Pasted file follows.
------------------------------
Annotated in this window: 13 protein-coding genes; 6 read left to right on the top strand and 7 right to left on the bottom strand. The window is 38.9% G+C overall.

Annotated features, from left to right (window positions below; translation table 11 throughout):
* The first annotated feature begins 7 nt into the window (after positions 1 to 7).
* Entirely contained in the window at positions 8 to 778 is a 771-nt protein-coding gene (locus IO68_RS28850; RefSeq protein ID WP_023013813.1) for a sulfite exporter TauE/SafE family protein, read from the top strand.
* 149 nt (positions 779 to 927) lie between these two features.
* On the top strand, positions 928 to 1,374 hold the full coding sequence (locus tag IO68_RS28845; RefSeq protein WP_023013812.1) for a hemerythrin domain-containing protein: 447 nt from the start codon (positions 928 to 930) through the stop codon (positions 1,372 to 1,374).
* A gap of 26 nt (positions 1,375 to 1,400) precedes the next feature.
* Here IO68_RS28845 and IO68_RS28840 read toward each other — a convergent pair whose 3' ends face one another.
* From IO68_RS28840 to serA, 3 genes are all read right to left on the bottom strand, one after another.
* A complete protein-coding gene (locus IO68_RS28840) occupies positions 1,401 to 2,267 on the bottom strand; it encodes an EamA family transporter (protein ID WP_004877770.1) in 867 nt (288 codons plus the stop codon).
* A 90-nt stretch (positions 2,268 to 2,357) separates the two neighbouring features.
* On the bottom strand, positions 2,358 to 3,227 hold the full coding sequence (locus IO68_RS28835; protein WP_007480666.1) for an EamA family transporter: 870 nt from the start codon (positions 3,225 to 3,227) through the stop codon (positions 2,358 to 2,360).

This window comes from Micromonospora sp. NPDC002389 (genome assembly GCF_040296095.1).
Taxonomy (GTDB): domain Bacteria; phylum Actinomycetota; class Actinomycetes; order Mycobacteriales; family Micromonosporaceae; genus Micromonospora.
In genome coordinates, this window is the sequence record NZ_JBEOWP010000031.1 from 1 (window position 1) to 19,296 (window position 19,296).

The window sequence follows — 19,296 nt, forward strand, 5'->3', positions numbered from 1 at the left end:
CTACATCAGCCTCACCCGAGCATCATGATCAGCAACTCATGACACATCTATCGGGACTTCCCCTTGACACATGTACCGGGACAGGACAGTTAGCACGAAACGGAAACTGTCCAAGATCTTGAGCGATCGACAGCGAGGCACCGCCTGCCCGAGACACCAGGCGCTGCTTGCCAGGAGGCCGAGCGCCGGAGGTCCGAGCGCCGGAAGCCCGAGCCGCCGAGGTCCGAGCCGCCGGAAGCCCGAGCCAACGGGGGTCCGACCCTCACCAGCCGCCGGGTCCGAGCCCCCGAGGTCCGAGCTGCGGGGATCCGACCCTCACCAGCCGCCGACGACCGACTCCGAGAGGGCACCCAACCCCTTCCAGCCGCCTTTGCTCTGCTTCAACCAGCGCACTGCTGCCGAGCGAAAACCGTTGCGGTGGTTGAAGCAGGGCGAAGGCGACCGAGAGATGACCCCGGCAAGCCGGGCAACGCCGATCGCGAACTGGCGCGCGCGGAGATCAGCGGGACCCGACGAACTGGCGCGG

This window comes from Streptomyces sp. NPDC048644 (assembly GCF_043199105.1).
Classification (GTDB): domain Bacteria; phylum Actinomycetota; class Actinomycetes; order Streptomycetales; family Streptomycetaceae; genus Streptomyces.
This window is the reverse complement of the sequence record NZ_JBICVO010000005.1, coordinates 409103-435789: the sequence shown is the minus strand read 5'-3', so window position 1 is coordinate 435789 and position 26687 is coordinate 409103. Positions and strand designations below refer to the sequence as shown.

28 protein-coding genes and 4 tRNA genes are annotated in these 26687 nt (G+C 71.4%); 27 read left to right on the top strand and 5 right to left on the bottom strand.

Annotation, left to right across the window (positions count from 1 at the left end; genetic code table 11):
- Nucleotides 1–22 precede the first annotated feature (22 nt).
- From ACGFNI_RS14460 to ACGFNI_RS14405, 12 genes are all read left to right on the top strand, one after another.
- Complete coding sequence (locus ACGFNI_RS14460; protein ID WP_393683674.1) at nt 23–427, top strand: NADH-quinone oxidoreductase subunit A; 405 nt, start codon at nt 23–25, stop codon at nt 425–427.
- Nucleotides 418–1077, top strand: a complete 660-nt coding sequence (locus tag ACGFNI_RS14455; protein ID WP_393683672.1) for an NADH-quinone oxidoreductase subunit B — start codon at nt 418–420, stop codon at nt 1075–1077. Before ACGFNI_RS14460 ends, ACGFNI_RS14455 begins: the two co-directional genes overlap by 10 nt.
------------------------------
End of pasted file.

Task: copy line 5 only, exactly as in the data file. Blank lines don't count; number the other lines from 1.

* 149 nt (positions 779 to 927) lie between these two features.